A website must be perceptible

  • A website's contents must be available without having to see the site fully or the essential parts must be readable with a reading machine.
  • A description that tells reading machines what is in the picture is added to images. This works like a charm for search engine visibility too, since the alternative text also shows up in text searches.
  • Video and sound material is subtitled
  • Color contrasts are at a sufficient level
  • The size of the website can be altered
  • The content is clearly grouped

A website is manageable

  • A site can be navigated with the keyboard or a pointing device
  • A user has enough time to react to the content
  • A site doesn't contain seizure-inducing blinking
  • Navigating with the keyboard or speech has been made easier with shortcuts

A website is understandable

  • Text is legible and understandable
  • The content is predictable. Navigation and the most important selections stay the same throughout the content.
  • The site helps the user to avoid and correct mistakes. Text fields, for example, clearly state whether filling them out is required or not.

A website is stable

  • The technical structure and implementation are done well
  • The content is compatible with different kinds of devices

It is clear and predictable

WCAG is important and relevant but it doesn't cover all the aspects of accessibility. The Internet is a relatively young phenomenon in the history of the world but certain things have started to become standardized on websites. When accessibility is the goal, website visitors shouldn't be confused with any clever out-of-the-box solution. Language selection and navigation should mainly be found in their usual place.

In addition to the website structure, clarity is also affected by all the different sections of the content. Industry-specific jargon and over-complicated language don't improve accessibility – they also don't boost sales or people's moods. The text doesn't need to be over-simplified either but sentence structure needs to be clear and language used correctly.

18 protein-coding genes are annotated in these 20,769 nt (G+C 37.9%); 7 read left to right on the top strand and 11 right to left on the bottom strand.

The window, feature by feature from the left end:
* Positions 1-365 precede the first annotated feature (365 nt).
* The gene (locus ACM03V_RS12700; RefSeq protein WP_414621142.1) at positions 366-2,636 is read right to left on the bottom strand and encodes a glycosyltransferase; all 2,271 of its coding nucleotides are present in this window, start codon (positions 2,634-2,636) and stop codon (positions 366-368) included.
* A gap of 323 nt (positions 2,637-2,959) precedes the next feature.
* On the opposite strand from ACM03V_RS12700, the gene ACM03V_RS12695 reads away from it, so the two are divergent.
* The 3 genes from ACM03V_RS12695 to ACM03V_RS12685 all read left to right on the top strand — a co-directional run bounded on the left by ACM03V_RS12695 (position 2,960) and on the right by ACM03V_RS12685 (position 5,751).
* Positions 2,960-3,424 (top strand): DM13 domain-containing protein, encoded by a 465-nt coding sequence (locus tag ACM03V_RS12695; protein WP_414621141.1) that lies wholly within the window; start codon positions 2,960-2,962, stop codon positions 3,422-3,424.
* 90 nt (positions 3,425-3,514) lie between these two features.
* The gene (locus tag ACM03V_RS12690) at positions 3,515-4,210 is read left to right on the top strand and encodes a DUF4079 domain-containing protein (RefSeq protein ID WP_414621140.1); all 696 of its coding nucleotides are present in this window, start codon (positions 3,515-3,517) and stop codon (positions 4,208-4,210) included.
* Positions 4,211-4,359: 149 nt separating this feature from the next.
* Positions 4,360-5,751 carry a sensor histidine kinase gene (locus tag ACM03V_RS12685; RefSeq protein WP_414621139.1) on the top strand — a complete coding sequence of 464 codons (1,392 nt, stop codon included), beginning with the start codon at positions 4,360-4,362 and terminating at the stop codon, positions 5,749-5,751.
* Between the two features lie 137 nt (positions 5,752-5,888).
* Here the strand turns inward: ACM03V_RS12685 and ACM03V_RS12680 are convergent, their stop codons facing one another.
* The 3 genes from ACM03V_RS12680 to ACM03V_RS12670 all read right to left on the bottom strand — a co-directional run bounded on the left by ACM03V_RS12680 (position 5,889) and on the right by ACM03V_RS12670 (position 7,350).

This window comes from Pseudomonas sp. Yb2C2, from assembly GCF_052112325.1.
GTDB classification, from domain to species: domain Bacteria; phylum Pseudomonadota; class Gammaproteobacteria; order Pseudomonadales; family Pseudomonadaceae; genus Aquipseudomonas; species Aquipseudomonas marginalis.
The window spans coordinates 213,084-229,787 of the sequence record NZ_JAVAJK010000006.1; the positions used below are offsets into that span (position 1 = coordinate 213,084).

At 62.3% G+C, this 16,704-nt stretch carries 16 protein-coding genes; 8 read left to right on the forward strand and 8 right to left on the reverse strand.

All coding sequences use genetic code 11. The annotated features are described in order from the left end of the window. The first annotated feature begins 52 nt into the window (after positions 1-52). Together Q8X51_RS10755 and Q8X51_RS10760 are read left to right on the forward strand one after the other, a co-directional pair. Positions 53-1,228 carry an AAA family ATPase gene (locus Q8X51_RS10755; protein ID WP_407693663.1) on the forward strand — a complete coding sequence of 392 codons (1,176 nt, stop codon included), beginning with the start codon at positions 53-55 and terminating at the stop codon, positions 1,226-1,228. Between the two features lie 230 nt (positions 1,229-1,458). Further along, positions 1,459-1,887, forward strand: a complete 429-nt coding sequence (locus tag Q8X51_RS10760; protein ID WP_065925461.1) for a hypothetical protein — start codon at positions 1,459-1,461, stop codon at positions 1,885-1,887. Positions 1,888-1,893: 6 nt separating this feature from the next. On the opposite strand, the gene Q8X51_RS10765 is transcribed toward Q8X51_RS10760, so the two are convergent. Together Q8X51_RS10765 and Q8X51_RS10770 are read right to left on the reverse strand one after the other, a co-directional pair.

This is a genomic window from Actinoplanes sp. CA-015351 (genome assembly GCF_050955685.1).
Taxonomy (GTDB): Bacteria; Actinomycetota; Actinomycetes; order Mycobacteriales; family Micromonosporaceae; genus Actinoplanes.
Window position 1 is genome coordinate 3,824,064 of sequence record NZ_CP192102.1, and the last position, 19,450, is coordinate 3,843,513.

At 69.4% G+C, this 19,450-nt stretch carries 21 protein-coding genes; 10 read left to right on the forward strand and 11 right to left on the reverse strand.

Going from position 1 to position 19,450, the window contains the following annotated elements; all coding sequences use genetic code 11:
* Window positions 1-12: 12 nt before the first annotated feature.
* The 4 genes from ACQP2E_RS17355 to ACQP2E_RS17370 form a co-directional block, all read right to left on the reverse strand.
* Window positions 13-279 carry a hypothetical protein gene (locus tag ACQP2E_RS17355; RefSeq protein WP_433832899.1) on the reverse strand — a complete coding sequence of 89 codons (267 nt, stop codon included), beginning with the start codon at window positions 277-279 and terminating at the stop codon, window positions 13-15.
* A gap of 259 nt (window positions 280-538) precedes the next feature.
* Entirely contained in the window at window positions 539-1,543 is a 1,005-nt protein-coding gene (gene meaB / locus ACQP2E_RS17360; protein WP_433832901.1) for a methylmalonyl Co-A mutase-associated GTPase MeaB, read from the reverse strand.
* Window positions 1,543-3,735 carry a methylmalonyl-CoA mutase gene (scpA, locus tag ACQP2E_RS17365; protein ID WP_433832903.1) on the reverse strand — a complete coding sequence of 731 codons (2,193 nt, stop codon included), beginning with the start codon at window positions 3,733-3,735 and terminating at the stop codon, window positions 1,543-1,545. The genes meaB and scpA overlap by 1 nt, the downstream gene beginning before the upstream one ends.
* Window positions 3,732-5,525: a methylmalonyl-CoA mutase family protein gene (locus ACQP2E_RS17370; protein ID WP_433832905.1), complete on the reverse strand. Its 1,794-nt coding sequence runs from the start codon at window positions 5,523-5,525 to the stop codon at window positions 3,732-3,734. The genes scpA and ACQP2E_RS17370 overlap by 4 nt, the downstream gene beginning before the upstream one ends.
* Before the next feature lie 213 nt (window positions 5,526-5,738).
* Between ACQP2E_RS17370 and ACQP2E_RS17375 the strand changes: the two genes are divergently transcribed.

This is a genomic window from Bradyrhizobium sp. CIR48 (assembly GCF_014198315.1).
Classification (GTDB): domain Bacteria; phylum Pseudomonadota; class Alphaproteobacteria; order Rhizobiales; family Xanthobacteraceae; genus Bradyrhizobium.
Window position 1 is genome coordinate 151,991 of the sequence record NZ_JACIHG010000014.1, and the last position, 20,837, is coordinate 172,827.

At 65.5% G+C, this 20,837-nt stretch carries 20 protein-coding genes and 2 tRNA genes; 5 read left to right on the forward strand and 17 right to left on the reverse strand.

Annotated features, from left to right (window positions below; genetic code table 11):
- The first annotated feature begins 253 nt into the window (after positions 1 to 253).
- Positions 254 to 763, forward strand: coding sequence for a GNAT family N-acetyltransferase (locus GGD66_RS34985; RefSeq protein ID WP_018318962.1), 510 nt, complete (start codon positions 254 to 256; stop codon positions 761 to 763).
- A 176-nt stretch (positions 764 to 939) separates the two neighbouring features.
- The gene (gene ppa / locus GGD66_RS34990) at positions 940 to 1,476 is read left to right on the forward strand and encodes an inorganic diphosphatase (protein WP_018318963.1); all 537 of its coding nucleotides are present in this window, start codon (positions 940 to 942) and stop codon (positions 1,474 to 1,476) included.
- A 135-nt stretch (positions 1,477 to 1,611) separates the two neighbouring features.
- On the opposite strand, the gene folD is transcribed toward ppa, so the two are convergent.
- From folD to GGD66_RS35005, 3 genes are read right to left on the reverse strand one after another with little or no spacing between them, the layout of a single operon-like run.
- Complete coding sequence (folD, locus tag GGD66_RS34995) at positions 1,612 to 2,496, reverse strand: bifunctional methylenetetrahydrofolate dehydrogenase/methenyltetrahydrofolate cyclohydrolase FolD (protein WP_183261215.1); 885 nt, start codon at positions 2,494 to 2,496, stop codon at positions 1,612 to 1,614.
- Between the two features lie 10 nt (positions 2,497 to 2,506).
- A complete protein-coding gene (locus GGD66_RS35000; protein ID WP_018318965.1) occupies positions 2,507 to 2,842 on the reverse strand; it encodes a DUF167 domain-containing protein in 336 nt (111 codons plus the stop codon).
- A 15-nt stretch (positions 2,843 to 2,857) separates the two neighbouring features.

Visuality is important on a website and placing fancy images at the top of a website could be just the way to go. Filler images scattered here and there, however, don't really bring anything to the table and might hinder the user experience.

Functionality and the rhythm of information are key in all content.

How do I make my website accessible?

Do a spring cleaning for the content

Check that the text content is easily understandable. Simplify sentences that are too complex. Make sure that texts on buttons describe what happens when one pushes them. Group your content into shorter entities.

Clear off images where text is part of the picture or make sure that the same text is found in the picture's metadata. Take a critical look at your images. Are all necessary content-wise or do they at least bring something special to the site's atmosphere? Or are they just stuffing the site?

Add subtitles or transcription to videos. First and foremost, this serves the hearing-impaired but also anyone who didn't remember their headphones that day and would like to watch a video in an open-plan office, for example.

Use professionals for designing

It is the website designer's job to know the killer recipe for a well-executed and accessible website. How the website user experience is crafted shouldn't be based on a subjective opinion. A design specialist bases their decisions not only on their education and expertise but also on user data, the law, and statistics – and is naturally aware of the trends too.

A designer has many tools for creating accessible websites. Knowledge about accessibility and functionality comes with education and experience but in some cases, a designer can take some time-saving shortcuts. Contrast as an accessibility criterion doesn't rely on a hunch and instead is pure mathematics. The magic number is 4,5:1 and it tells the value contrast between text and its background. There are many tools for checking this, both online and integrated into design tools. There are also design programs that simulate visual impairments and display the designs as a color-blind would see them.

An example of what red colors look like for a red-green color blind

Example image simulated with the more complex type of red-green color blindness. (Copyright Elisa Raittila, as the article's header image)

Are you planning a website renewal to make it more functional? We at Liana make sure that your website gets an accessible form and you get the tools to maintain the content efficiently. Our design team comes up with the visual layout and user experience, according to the criteria of accessibility. In the building stage, the site will be made to react to keyboard commands, in addition to the mouse, and scale text larger without breaking.

Elisa Raittila

I work as a Web/UI Designer at Liana Technologies, which means I am responsible for website layout and user experience. My job feels like filling out a crossword puzzle and drawing at the same time – a great mix of creativity and problem-solving! In my free time, I like to do a backward digital leap and spend as much time as possible in the woods, away from technology.

Elisa Raittila

I work as a Web/UI Designer at Liana Technologies, which means I am responsible for website layout and user experience. My job feels like filling out a crossword puzzle and drawing at the same time – a great mix of creativity and problem-solving! In my free time, I like to do a backward digital leap and spend as much time as possible in the woods, away from technology.